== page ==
INSIGHT: Top 6 trends in digital marketing for 2015

Digital marketing has experienced a rapid rise in the past few years and most companies now have a strategy in place. But...

Digital marketing has experienced a rapid rise in the past few years and most companies now have a strategy in place.

However, having an effective digital marketing strategy is not as simple as sending regular emails to prospects.

To help organisations refine and improve their strategic approach, Teradata has identified six key trends in digital marketing for 2015:

1. Focus on engagement

Marketers can get distracted by clicks, visits or impressions. But building behavioural models that track attribution over multiple touch points will reveal patterns about how and when customers want to engage, as well as what devices they are using.

By looking at the data, companies can work out the best mix of interruptive messaging (SMS, email on mobile, push and banners), active messaging (search, email on desktop, landing pages) and more traditional brand messaging work together to drive action.

2. Go agile

Agile marketing focuses on adaptive plans and continual development, and it allows for quick changes or improvements enabled by analytics tools.

This type of short-term planning allows change to the strategy so businesses can adapt to unpredictability in the digital arena.

3. Connect

Creating and maintaining an ongoing, data-driven dialogue is vital for success. The broadcast method is no longer effective. First-party opt-in marketing is the currency of marketing’s future.

4. Embrace all the data

Wholly cloud-based approaches of the past haven’t been able to, and never will be able to, keep up with the volume and speed of the data in the enterprise.

It is impossible move extremely high volumes of data to the cloud in a timely manner to engage the customer in a meaningful conversation.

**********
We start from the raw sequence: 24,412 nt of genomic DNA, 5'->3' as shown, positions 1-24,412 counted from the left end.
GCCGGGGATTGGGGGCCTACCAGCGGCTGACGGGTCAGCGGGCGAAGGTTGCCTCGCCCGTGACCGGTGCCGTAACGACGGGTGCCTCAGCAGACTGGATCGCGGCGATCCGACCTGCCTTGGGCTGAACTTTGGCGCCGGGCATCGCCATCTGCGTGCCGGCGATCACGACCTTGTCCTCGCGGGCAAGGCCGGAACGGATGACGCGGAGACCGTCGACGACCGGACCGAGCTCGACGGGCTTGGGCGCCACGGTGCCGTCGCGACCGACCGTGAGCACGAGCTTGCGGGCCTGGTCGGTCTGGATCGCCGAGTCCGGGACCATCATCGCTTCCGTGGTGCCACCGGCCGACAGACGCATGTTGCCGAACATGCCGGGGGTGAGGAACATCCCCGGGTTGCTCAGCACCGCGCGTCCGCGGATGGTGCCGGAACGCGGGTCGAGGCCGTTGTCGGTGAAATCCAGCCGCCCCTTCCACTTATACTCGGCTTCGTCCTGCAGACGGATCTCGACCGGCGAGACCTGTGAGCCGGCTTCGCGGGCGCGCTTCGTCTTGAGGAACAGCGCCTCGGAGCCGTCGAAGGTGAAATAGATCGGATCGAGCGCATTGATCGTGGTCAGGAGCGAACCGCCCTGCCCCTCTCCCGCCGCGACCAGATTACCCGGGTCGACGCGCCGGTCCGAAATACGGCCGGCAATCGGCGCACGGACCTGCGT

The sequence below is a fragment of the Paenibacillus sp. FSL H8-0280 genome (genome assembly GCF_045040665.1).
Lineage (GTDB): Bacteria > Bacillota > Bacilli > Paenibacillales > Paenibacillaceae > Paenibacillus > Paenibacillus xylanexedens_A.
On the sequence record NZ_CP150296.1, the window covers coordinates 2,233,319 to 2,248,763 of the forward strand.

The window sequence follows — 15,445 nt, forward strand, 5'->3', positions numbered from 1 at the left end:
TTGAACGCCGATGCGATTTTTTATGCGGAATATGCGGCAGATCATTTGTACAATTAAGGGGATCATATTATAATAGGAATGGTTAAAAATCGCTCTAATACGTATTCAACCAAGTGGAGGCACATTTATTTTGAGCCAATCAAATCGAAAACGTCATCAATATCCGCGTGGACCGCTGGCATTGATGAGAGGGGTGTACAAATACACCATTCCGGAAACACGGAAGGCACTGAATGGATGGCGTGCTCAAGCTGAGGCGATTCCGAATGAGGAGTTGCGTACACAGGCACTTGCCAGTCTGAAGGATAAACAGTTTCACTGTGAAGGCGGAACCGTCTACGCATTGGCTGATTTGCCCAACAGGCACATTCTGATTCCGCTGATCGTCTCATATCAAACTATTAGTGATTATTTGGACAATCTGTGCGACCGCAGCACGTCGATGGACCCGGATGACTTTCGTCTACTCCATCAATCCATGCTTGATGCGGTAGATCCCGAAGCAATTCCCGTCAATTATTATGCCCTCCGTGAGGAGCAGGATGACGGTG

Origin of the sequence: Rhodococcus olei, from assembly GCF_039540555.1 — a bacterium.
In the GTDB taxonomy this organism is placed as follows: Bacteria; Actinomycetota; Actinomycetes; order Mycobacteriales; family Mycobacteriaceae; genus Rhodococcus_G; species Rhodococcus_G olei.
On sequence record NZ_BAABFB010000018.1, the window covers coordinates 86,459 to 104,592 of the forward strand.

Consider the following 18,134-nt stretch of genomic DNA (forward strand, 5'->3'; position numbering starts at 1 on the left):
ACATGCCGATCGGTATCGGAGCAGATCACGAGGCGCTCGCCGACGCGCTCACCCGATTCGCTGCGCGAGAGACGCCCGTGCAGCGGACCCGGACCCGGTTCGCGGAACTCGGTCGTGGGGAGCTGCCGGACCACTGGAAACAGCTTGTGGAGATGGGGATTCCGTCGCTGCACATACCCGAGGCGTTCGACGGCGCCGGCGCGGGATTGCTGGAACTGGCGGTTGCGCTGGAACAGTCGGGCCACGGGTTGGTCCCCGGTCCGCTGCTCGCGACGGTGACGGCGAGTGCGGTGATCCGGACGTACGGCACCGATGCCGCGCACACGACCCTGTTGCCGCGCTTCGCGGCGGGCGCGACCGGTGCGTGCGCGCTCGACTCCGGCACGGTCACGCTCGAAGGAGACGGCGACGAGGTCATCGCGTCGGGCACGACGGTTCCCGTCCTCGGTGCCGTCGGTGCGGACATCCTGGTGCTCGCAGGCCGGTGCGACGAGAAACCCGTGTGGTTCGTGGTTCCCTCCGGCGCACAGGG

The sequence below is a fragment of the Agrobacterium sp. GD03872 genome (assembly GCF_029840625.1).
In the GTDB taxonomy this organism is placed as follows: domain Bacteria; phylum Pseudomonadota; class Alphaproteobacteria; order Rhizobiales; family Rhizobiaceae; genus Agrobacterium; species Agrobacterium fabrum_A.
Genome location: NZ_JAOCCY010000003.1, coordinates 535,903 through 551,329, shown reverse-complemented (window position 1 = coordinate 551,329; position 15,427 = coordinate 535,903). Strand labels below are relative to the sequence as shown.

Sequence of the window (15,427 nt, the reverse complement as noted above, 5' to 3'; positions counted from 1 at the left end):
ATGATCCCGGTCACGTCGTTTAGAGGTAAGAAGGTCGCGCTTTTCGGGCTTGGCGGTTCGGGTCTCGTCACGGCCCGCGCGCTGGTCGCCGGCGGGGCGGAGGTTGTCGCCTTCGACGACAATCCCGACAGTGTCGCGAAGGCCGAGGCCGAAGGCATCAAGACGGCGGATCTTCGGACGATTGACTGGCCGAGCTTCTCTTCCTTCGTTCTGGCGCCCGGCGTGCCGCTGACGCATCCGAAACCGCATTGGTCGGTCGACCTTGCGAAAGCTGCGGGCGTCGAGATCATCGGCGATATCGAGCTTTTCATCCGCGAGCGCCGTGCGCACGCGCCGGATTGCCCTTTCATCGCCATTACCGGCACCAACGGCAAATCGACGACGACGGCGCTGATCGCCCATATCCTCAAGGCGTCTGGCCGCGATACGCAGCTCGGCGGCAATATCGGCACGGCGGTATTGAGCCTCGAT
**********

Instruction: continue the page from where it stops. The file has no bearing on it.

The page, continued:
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Therefore organisations must embrace IT partners, maintain access to all data locally, and only move to the cloud the data that is required to drive conversations.

5. Prove it with data-driven processes

Marketers begin with a strategy, which, in the past, was often developed without data to back it up.

Data-driven marketing proves the strategy through consistent analysis and optimization across channels.

As the omni-channel integrated marketing landscape continues to grow, the key will be to understand and quantify what truly influences a consumer to take action.

Even an email that’s not opened could be more effective than expected, provided the engagement with the customer is truly a connection. For example, the email may act as a reminder to convert via another channel such as the web.

6. Put the right talent in place

Many digital marketers are failing to deliver the one-to-one marketing that is critical to customer engagement and loyalty. It can be hard to find the necessary digital marketing talent, and internal relationships with IT are difficult to develop and maintain.

The most successful digital marketing professionals will overcome these two challenges by carefully evaluating internal strengths and then looking beyond existing in-house resources for help to fill the gaps in both talent and tools.

This year is likely to see more blending of tactical internal marketing organisations with external digital strategists, both backed by integrated data and communication tools to get the job done.